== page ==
Any shift in national priorities or the economy tends to jolt career orientations. "Too few of those who are equipped to move into new positions realize their opportunity," writes Dean Brown, "and many are cautious about entering areas whose future potential they do not fully understand."
This second edition of Basic Data of Plasma Physics is, in essence, a new book, for several reasons. First, so voluminous have been the research results in this area since the first edition of 1959 that the basic data themselves are greatly changed and enlarged. Second, whereas the earlier edition presented much of the material in verbal form, this one displays almost all of it in a consistent set of graphic figures.
What are acceptable modern standards of instruction in physics? In August, 1960, 86 physicists from 32 nations met at the UNESCO HOUSE in Paris to discuss individual viewpoints and draft resolutions to represent universal thought on this subject.
The speeches, papers, dicussions, exhibits, and motion pictures at the Conference mirrored the breadth and contrasts of contemporary physics instruction, vitally important to both scientifically advanced and scientifically underdeveloped nations.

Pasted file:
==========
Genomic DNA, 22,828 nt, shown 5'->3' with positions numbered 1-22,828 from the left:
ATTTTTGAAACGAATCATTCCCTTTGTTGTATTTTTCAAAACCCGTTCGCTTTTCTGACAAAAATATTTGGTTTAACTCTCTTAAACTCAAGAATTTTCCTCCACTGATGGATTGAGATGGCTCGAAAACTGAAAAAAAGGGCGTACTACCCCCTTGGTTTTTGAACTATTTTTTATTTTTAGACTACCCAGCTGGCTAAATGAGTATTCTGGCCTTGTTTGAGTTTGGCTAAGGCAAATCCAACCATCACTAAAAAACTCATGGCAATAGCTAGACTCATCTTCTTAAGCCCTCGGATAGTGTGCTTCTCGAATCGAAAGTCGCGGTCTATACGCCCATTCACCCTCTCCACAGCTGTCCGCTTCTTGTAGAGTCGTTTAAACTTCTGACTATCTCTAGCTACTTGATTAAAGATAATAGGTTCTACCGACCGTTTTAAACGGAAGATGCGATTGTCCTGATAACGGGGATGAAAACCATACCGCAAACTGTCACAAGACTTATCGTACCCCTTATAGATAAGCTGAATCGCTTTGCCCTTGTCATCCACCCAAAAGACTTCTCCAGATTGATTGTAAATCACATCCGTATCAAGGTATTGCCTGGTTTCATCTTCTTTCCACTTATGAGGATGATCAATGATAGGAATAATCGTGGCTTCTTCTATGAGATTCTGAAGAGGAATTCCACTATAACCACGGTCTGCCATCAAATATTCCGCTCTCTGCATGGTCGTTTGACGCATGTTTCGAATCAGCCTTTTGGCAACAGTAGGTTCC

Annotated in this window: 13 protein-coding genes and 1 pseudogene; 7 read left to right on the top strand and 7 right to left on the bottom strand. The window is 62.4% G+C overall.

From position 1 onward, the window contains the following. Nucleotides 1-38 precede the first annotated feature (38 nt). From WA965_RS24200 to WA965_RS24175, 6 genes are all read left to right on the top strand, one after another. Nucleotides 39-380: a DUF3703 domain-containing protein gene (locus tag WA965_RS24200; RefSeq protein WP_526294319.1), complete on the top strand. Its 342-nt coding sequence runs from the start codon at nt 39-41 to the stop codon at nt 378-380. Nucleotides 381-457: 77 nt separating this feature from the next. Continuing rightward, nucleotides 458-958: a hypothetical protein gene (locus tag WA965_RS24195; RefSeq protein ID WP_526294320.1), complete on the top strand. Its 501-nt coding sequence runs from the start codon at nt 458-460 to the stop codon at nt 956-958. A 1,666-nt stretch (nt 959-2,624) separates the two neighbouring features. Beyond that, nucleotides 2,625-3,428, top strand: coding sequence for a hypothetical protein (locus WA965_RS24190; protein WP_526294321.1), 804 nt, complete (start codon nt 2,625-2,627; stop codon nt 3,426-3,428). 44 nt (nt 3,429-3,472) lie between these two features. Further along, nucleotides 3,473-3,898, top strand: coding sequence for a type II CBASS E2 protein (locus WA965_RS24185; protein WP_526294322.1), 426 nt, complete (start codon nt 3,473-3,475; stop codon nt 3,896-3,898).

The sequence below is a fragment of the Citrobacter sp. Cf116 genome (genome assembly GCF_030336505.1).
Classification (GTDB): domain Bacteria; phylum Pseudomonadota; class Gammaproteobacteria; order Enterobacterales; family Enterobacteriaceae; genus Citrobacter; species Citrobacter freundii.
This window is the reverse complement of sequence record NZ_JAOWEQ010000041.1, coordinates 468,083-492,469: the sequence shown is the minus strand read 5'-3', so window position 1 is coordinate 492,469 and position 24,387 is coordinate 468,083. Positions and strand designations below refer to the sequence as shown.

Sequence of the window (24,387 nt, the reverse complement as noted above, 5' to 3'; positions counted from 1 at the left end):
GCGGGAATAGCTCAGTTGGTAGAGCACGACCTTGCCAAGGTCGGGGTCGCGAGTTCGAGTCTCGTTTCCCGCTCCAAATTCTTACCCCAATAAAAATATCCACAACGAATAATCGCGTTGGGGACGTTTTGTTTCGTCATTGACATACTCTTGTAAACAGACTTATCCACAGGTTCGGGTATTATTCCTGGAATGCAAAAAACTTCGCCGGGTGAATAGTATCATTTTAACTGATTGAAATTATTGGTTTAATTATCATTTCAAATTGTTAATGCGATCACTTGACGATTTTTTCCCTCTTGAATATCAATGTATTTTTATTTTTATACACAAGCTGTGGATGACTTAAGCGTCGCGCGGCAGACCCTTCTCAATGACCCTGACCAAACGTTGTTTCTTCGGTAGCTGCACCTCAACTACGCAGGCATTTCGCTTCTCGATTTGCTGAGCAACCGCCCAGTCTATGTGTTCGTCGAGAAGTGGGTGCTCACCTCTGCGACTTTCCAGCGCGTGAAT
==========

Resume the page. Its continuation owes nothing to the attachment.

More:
When aerospace engineers, laid off from the space program, feel lucky to find employment as manual laborers; when physics Ph.D.s, ready and willing to teach, find themselves at the end of waiting lists hundreds of names long for positions at little-known colleges and even high schools—then clearly the problem of making proper use of those with advanced education, and of giving them proper scope, is already at a critical point.
Given the ever-increasing acceleration of science and technology, every modern scientist is to some degree concerned about the future of his subject and, as a teacher, about how to come to terms with the interaction of science and the needs and aspirations of his students.
This volume contains a readable, condensed, and interpretive account of discussions among physicists from 26 countries from the Conference on Physics in General Education held in Rio de Janeiro in July, 1963. The meeting dealt with physics as part of a liberal education. The serious practical difficulties of teaching physics in a way that is appropriate to this purpose are now widely recognized in those countries that are highly developed scientifically, and many projects have been launched to solve them.